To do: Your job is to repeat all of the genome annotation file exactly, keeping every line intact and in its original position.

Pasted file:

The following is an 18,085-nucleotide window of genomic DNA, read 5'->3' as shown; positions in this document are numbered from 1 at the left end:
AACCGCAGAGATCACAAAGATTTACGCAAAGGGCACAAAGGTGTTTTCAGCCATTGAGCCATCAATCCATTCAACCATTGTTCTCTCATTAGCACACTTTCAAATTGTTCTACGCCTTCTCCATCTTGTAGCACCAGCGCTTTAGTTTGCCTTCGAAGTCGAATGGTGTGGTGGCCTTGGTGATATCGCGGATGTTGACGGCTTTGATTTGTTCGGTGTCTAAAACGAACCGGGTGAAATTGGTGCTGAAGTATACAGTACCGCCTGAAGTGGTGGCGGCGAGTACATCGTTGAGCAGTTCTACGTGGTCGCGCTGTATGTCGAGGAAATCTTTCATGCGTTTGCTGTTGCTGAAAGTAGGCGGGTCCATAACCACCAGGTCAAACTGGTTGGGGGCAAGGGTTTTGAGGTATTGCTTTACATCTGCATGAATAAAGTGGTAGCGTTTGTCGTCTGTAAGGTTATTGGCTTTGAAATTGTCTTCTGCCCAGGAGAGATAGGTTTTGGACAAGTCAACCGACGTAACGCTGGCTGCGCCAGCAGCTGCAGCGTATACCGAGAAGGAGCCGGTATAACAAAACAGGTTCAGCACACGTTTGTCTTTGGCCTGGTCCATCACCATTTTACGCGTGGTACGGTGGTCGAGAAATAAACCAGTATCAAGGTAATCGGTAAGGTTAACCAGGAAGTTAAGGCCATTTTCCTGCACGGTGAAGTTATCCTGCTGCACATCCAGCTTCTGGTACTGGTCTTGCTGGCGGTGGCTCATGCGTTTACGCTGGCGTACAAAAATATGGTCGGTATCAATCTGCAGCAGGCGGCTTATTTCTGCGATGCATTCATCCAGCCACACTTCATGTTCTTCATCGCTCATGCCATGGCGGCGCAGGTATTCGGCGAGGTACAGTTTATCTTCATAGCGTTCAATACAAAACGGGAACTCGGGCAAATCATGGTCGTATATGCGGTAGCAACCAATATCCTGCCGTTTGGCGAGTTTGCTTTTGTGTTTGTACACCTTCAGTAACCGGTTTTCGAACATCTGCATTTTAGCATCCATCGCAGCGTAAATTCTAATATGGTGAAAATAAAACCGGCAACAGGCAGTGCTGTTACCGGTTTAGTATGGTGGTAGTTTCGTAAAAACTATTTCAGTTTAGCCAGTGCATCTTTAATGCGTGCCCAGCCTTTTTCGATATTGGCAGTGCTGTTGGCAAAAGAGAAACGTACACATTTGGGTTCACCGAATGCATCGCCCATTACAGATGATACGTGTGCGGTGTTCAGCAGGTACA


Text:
The following is an 18,085-nucleotide window of genomic DNA, read 5'->3' as shown; positions in this document are numbered from 1 at the left end:
AACCGCAGAGATCACAAAGATTTACGCAAAGGGCACAAAGGTGTTTTCAGCCATTGAGCCATCAATCCATTCAACCATTGTTCTCTCATTAGCACACTTTCAAATTGTTCTACGCCTTCTCCATCTTGTAGCACCAGCGCTTTAGTTTGCCTTCGAAGTCGAATGGTGTGGTGGCCTTGGTGATATCGCGGATGTTGACGGCTTTGATTTGTTCGGTGTCTAAAACGAACCGGGTGAAATTGGTGCTGAAGTATACAGTACCGCCTGAAGTGGTGGCGGCGAGTACATCGTTGAGCAGTTCTACGTGGTCGCGCTGTATGTCGAGGAAATCTTTCATGCGTTTGCTGTTGCTGAAAGTAGGCGGGTCCATAACCACCAGGTCAAACTGGTTGGGGGCAAGGGTTTTGAGGTATTGCTTTACATCTGCATGAATAAAGTGGTAGCGTTTGTCGTCTGTAAGGTTATTGGCTTTGAAATTGTCTTCTGCCCAGGAGAGATAGGTTTTGGACAAGTCAACCGACGTAACGCTGGCTGCGCCAGCAGCTGCAGCGTATACCGAGAAGGAGCCGGTATAACAAAACAGGTTCAGCACACGTTTGTCTTTGGCCTGGTCCATCACCATTTTACGCGTGGTACGGTGGTCGAGAAATAAACCAGTATCAAGGTAATCGGTAAGGTTAACCAGGAAGTTAAGGCCATTTTCCTGCACGGTGAAGTTATCCTGCTGCACATCCAGCTTCTGGTACTGGTCTTGCTGGCGGTGGCTCATGCGTTTACGCTGGCGTACAAAAATATGGTCGGTATCAATCTGCAGCAGGCGGCTTATTTCTGCGATGCATTCATCCAGCCACACTTCATGTTCTTCATCGCTCATGCCATGGCGGCGCAGGTATTCGGCGAGGTACAGTTTATCTTCATAGCGTTCAATACAAAACGGGAACTCGGGCAAATCATGGTCGTATATGCGGTAGCAACCAATATCCTGCCGTTTGGCGAGTTTGCTTTTGTGTTTGTACACCTTCAGTAACCGGTTTTCGAACATCTGCATTTTAGCATCCATCGCAGCGTAAATTCTAATATGGTGAAAATAAAACCGGCAACAGGCAGTGCTGTTACCGGTTTAGTATGGTGGTAGTTTCGTAAAAACTATTTCAGTTTAGCCAGTGCATCTTTAATGCGTGCCCAGCCTTTTTCGATATTGGCAGTGCTGTTGGCAAAAGAGAAACGTACACATTTGGGTTCACCGAATGCATCGCCCATTACAGATGATACGTGTGCGGTGTTCAGCAGGTACA